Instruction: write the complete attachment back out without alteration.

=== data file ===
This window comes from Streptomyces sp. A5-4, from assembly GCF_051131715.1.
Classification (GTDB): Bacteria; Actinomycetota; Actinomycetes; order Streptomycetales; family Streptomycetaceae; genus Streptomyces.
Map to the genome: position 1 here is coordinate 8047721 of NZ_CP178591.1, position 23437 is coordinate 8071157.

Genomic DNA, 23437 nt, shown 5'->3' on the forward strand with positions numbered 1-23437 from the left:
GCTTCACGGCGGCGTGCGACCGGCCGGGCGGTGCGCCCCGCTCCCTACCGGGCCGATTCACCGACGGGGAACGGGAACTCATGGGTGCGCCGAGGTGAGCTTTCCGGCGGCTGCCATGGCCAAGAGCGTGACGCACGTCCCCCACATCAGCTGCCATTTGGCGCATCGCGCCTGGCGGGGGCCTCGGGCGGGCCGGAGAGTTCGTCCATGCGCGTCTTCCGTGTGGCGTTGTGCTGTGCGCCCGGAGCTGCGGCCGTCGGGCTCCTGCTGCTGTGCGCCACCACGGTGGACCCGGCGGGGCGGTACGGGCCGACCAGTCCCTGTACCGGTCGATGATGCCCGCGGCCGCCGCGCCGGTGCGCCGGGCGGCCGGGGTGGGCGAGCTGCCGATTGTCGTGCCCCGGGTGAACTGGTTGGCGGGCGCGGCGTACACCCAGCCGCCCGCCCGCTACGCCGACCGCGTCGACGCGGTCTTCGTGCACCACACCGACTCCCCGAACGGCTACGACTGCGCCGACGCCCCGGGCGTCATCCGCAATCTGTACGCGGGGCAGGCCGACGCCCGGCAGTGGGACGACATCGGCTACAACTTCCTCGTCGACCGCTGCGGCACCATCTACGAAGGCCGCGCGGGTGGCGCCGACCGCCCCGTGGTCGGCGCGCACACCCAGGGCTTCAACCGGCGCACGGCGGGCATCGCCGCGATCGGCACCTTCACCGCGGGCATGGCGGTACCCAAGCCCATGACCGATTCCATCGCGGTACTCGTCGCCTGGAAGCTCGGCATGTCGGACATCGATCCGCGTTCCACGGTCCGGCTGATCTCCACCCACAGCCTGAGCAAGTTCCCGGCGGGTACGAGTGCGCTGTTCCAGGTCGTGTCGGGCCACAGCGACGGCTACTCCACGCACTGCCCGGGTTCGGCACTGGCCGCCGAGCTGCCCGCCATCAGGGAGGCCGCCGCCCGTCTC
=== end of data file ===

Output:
This window comes from Streptomyces sp. A5-4, from assembly GCF_051131715.1.
Classification (GTDB): Bacteria; Actinomycetota; Actinomycetes; order Streptomycetales; family Streptomycetaceae; genus Streptomyces.
Map to the genome: position 1 here is coordinate 8047721 of NZ_CP178591.1, position 23437 is coordinate 8071157.

Genomic DNA, 23437 nt, shown 5'->3' on the forward strand with positions numbered 1-23437 from the left:
GCTTCACGGCGGCGTGCGACCGGCCGGGCGGTGCGCCCCGCTCCCTACCGGGCCGATTCACCGACGGGGAACGGGAACTCATGGGTGCGCCGAGGTGAGCTTTCCGGCGGCTGCCATGGCCAAGAGCGTGACGCACGTCCCCCACATCAGCTGCCATTTGGCGCATCGCGCCTGGCGGGGGCCTCGGGCGGGCCGGAGAGTTCGTCCATGCGCGTCTTCCGTGTGGCGTTGTGCTGTGCGCCCGGAGCTGCGGCCGTCGGGCTCCTGCTGCTGTGCGCCACCACGGTGGACCCGGCGGGGCGGTACGGGCCGACCAGTCCCTGTACCGGTCGATGATGCCCGCGGCCGCCGCGCCGGTGCGCCGGGCGGCCGGGGTGGGCGAGCTGCCGATTGTCGTGCCCCGGGTGAACTGGTTGGCGGGCGCGGCGTACACCCAGCCGCCCGCCCGCTACGCCGACCGCGTCGACGCGGTCTTCGTGCACCACACCGACTCCCCGAACGGCTACGACTGCGCCGACGCCCCGGGCGTCATCCGCAATCTGTACGCGGGGCAGGCCGACGCCCGGCAGTGGGACGACATCGGCTACAACTTCCTCGTCGACCGCTGCGGCACCATCTACGAAGGCCGCGCGGGTGGCGCCGACCGCCCCGTGGTCGGCGCGCACACCCAGGGCTTCAACCGGCGCACGGCGGGCATCGCCGCGATCGGCACCTTCACCGCGGGCATGGCGGTACCCAAGCCCATGACCGATTCCATCGCGGTACTCGTCGCCTGGAAGCTCGGCATGTCGGACATCGATCCGCGTTCCACGGTCCGGCTGATCTCCACCCACAGCCTGAGCAAGTTCCCGGCGGGTACGAGTGCGCTGTTCCAGGTCGTGTCGGGCCACAGCGACGGCTACTCCACGCACTGCCCGGGTTCGGCACTGGCCGCCGAGCTGCCCGCCATCAGGGAGGCCGCCGCCCGTCTC